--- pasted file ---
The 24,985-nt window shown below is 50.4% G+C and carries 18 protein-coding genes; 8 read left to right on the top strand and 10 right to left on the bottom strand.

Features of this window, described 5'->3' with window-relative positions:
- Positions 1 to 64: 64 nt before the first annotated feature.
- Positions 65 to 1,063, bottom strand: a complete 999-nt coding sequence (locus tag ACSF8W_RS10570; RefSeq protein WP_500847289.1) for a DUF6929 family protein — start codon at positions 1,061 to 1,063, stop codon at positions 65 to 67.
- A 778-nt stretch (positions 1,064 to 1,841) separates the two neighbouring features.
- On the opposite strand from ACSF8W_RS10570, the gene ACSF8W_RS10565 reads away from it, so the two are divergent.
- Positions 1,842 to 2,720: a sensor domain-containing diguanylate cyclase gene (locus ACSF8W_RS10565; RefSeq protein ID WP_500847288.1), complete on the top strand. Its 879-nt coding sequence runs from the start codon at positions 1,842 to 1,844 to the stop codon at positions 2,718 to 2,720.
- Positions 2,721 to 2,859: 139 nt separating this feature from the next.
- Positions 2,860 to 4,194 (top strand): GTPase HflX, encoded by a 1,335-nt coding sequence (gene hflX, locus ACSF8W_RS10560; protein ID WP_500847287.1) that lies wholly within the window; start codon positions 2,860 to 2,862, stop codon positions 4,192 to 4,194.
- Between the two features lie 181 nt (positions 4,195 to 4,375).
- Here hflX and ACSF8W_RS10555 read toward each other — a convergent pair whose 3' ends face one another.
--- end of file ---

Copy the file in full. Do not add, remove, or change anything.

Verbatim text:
The 24,985-nt window shown below is 50.4% G+C and carries 18 protein-coding genes; 8 read left to right on the top strand and 10 right to left on the bottom strand.

Features of this window, described 5'->3' with window-relative positions:
- Positions 1 to 64: 64 nt before the first annotated feature.
- Positions 65 to 1,063, bottom strand: a complete 999-nt coding sequence (locus tag ACSF8W_RS10570; RefSeq protein WP_500847289.1) for a DUF6929 family protein — start codon at positions 1,061 to 1,063, stop codon at positions 65 to 67.
- A 778-nt stretch (positions 1,064 to 1,841) separates the two neighbouring features.
- On the opposite strand from ACSF8W_RS10570, the gene ACSF8W_RS10565 reads away from it, so the two are divergent.
- Positions 1,842 to 2,720: a sensor domain-containing diguanylate cyclase gene (locus ACSF8W_RS10565; RefSeq protein ID WP_500847288.1), complete on the top strand. Its 879-nt coding sequence runs from the start codon at positions 1,842 to 1,844 to the stop codon at positions 2,718 to 2,720.
- Positions 2,721 to 2,859: 139 nt separating this feature from the next.
- Positions 2,860 to 4,194 (top strand): GTPase HflX, encoded by a 1,335-nt coding sequence (gene hflX, locus ACSF8W_RS10560; protein ID WP_500847287.1) that lies wholly within the window; start codon positions 2,860 to 2,862, stop codon positions 4,192 to 4,194.
- Between the two features lie 181 nt (positions 4,195 to 4,375).
- Here hflX and ACSF8W_RS10555 read toward each other — a convergent pair whose 3' ends face one another.